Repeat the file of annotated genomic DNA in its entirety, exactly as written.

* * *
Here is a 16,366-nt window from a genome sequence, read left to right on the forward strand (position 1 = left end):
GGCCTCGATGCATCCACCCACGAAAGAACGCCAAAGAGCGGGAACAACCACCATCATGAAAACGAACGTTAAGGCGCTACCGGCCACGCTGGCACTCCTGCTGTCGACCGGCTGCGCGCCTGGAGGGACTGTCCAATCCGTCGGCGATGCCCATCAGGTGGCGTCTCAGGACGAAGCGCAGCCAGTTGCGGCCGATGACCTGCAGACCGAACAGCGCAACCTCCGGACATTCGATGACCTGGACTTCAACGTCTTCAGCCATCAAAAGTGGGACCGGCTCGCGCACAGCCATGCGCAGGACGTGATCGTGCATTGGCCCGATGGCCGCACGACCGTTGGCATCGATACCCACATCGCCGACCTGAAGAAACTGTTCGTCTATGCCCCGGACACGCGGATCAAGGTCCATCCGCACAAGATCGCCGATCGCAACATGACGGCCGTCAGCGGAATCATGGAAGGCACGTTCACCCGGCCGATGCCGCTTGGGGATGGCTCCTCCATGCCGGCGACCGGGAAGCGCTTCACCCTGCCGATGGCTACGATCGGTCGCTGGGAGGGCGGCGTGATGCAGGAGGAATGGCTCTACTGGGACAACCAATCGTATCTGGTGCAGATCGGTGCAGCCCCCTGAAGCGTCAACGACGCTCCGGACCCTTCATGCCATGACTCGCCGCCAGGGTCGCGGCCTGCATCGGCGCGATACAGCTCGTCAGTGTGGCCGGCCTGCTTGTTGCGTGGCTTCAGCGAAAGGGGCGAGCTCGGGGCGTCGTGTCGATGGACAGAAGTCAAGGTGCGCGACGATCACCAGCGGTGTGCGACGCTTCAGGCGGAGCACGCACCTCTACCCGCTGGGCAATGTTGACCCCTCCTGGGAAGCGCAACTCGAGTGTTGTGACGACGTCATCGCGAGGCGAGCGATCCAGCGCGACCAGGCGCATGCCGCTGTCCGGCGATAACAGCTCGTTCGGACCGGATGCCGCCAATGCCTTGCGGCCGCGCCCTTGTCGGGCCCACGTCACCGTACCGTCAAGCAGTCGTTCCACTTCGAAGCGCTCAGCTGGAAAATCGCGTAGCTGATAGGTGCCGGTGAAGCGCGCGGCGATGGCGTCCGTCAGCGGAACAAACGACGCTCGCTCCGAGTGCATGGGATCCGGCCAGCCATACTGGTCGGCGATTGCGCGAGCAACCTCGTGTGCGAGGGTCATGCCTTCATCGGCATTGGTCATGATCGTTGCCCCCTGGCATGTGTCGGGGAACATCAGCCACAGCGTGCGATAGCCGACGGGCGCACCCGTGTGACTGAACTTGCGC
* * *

Here is a 16,366-nt window from a genome sequence, read left to right on the forward strand (position 1 = left end):
GGCCTCGATGCATCCACCCACGAAAGAACGCCAAAGAGCGGGAACAACCACCATCATGAAAACGAACGTTAAGGCGCTACCGGCCACGCTGGCACTCCTGCTGTCGACCGGCTGCGCGCCTGGAGGGACTGTCCAATCCGTCGGCGATGCCCATCAGGTGGCGTCTCAGGACGAAGCGCAGCCAGTTGCGGCCGATGACCTGCAGACCGAACAGCGCAACCTCCGGACATTCGATGACCTGGACTTCAACGTCTTCAGCCATCAAAAGTGGGACCGGCTCGCGCACAGCCATGCGCAGGACGTGATCGTGCATTGGCCCGATGGCCGCACGACCGTTGGCATCGATACCCACATCGCCGACCTGAAGAAACTGTTCGTCTATGCCCCGGACACGCGGATCAAGGTCCATCCGCACAAGATCGCCGATCGCAACATGACGGCCGTCAGCGGAATCATGGAAGGCACGTTCACCCGGCCGATGCCGCTTGGGGATGGCTCCTCCATGCCGGCGACCGGGAAGCGCTTCACCCTGCCGATGGCTACGATCGGTCGCTGGGAGGGCGGCGTGATGCAGGAGGAATGGCTCTACTGGGACAACCAATCGTATCTGGTGCAGATCGGTGCAGCCCCCTGAAGCGTCAACGACGCTCCGGACCCTTCATGCCATGACTCGCCGCCAGGGTCGCGGCCTGCATCGGCGCGATACAGCTCGTCAGTGTGGCCGGCCTGCTTGTTGCGTGGCTTCAGCGAAAGGGGCGAGCTCGGGGCGTCGTGTCGATGGACAGAAGTCAAGGTGCGCGACGATCACCAGCGGTGTGCGACGCTTCAGGCGGAGCACGCACCTCTACCCGCTGGGCAATGTTGACCCCTCCTGGGAAGCGCAACTCGAGTGTTGTGACGACGTCATCGCGAGGCGAGCGATCCAGCGCGACCAGGCGCATGCCGCTGTCCGGCGATAACAGCTCGTTCGGACCGGATGCCGCCAATGCCTTGCGGCCGCGCCCTTGTCGGGCCCACGTCACCGTACCGTCAAGCAGTCGTTCCACTTCGAAGCGCTCAGCTGGAAAATCGCGTAGCTGATAGGTGCCGGTGAAGCGCGCGGCGATGGCGTCCGTCAGCGGAACAAACGACGCTCGCTCCGAGTGCATGGGATCCGGCCAGCCATACTGGTCGGCGATTGCGCGAGCAACCTCGTGTGCGAGGGTCATGCCTTCATCGGCATTGGTCATGATCGTTGCCCCCTGGCATGTGTCGGGGAACATCAGCCACAGCGTGCGATAGCCGACGGGCGCACCCGTGTGACTGAACTTGCGC